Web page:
The South Australian government’s desktop outsourcing deal has blown out by almost $50 million and faces the prospect of further exceeding its budget.
The consumption-based managed service arrangement with IT services company DXC – formerly CSC – was signed early last year by the former Weatherill Labor government.
The deal's genesis was an open call for “innovative” IT pitches to improve services issued in July 2015 and funded to the tune of $100 million.
Under the deal, DXC was to take over the state’s end-user computing responsibilities, including the purchase of desktops, laptops and mobile devices, for up to the next ten years.
At the time then-Premier Jay Weatherill called the deal a “win-win-win” for taxpayers, the government and the economy, with savings expected to reach $11 million a year.
However the project hit a speed bump last year, missing a key deadline after the government was forced to postpone the initial transfer of staff to DXC.
A report by The Adelaide Advertiser also stoked fears of deeper problems on the project, including allegations that the deal could cost the government millions more than first thought.
But on Friday the state’s new Treasurer Rob Lucas from the Marshall Liberal government said the deal had now cost $48 million more than first expected and could end up costing between $40 million and $80 million more.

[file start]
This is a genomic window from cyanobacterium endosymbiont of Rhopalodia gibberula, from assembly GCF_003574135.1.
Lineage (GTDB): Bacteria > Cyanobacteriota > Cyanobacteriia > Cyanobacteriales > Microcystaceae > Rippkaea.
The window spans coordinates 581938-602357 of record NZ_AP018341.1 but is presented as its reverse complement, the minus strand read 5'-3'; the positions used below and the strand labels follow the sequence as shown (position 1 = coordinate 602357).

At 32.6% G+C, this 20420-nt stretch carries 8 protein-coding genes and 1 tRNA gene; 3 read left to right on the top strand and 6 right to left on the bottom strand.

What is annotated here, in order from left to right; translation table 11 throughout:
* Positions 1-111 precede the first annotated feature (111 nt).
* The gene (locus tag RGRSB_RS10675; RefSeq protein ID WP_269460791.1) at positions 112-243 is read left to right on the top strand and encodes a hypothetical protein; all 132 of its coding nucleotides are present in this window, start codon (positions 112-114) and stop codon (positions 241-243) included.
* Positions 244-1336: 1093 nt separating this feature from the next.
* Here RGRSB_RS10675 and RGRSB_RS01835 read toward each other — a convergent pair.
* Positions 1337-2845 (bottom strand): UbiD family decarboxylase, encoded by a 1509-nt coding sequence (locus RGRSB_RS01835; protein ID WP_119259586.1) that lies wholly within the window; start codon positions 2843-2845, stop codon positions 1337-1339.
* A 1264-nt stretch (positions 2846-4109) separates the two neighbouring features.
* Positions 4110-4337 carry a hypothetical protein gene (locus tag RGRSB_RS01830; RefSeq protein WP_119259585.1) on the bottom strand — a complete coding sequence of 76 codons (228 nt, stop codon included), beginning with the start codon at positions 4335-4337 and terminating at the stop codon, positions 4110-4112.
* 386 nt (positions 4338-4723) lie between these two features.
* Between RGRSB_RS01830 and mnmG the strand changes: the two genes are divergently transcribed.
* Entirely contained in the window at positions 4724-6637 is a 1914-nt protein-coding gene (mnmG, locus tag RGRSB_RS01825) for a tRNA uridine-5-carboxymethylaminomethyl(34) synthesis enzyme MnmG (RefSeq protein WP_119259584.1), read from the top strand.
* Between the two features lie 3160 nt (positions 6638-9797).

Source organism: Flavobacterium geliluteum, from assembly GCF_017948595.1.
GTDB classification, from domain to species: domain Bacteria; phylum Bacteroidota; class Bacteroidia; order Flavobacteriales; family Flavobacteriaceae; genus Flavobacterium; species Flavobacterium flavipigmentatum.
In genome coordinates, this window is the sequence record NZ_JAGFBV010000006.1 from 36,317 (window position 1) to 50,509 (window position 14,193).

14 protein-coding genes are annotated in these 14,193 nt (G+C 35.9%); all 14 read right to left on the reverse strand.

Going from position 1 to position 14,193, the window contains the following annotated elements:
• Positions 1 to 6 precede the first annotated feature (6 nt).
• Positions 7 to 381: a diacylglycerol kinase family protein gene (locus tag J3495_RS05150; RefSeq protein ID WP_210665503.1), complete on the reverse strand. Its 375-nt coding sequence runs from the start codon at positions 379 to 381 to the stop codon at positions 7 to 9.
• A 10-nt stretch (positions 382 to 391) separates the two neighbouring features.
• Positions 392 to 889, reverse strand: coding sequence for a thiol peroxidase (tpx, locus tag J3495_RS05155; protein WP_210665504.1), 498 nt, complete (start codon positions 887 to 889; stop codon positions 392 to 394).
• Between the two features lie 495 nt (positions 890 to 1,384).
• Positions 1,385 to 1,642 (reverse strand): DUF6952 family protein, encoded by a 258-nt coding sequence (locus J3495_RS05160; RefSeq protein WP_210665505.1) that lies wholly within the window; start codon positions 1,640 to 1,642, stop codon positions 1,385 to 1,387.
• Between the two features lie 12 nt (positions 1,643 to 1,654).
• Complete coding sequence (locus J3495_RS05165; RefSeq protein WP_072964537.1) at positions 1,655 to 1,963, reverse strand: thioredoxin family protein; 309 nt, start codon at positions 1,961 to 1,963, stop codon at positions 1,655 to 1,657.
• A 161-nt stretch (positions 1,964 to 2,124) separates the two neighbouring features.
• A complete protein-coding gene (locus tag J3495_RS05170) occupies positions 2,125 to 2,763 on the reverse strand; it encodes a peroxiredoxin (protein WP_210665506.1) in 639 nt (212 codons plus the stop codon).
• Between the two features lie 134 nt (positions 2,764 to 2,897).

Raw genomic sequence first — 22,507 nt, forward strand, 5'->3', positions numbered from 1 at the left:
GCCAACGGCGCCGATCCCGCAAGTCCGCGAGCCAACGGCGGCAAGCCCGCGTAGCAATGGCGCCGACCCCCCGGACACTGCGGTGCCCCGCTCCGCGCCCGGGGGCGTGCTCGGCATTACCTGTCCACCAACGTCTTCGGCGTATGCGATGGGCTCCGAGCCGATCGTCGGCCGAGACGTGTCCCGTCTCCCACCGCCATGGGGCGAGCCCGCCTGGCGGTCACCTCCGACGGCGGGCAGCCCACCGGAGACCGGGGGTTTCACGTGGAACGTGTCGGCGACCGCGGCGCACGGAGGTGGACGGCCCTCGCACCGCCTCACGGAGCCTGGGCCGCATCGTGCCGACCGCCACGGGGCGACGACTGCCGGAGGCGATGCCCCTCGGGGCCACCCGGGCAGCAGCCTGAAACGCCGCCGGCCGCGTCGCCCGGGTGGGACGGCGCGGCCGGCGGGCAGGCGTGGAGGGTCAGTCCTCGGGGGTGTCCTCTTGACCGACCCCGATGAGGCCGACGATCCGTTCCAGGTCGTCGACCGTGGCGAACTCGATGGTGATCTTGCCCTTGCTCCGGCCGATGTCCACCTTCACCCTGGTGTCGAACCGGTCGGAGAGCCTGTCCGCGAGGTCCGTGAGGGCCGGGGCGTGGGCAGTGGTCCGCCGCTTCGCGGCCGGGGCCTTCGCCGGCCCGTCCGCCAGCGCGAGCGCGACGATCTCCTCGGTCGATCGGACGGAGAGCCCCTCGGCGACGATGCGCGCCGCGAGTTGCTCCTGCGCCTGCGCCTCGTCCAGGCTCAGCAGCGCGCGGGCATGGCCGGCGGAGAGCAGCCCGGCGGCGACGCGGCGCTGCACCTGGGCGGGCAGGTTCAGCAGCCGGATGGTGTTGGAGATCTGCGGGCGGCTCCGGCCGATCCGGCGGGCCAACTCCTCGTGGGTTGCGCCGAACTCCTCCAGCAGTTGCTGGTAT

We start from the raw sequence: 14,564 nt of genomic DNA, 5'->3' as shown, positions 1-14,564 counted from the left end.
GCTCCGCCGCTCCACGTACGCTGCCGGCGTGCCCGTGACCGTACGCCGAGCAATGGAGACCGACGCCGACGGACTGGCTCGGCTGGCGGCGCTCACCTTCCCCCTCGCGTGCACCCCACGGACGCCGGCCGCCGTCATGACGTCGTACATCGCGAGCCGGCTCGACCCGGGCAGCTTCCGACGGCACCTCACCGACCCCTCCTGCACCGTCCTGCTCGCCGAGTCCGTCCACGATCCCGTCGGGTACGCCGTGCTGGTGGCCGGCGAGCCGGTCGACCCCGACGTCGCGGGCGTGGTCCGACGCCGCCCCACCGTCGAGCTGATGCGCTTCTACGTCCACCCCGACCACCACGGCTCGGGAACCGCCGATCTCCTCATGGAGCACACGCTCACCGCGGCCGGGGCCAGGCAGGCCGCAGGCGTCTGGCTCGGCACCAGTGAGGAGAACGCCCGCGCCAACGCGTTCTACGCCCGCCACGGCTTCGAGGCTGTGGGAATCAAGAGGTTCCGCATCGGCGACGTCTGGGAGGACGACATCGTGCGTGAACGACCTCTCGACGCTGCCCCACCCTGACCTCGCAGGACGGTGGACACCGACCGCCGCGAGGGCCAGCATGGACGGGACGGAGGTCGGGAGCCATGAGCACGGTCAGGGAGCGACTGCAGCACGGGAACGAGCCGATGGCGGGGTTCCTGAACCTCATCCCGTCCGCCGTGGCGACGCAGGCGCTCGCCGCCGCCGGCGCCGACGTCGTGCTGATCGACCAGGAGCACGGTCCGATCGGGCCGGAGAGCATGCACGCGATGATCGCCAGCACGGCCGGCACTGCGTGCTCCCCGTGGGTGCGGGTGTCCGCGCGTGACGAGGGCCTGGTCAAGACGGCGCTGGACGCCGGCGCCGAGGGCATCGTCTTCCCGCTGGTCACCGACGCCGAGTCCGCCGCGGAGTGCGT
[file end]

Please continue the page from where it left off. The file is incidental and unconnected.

He cited an independent report written in August 2017 that warned of a high chance of failure for the project.
Lucas said the report found that problems with the project stemmed from the former government's failure to follow standard project practices because it considered it too important and wanted to save time.
This resulted in the contract bypassing “much of the procurement methodology, discipline and rigour needed to properly manage the contract”, he said.
“The state now finds itself in a position where it has a project that is not set up for success and has a high chance of failure, has a contract in place with DXC that would be costly to terminate.”
Other major concerns said to have been raised in the report include needing a more complicated and costly service than originally expected and fewer devices being Windows 10 ready.
He said the devices were also incompatible with ICT applications used by SA Health - one of only two department to be serviced by the agreement to date.
These include the electronic patient administration system (EPAS) and the enterprise pathology laboratory information system (EPLIS), both of which are facing their own problems.
Lucas also claimed DXC – which had promised to create 400 local jobs – has offshored most of its Adelaide-based workforce associate with other contracts, leading to the creation of only 27 net jobs being created.
“This project has been an abject failure from the outset – over-budget, behind schedule and yet another shining example of the gross financial incompetence and mismanagement of the former Labor government that we’ve been left to clean up,’’ he said.
The government is currently looking to review its options to minimise any further cost associated with the project.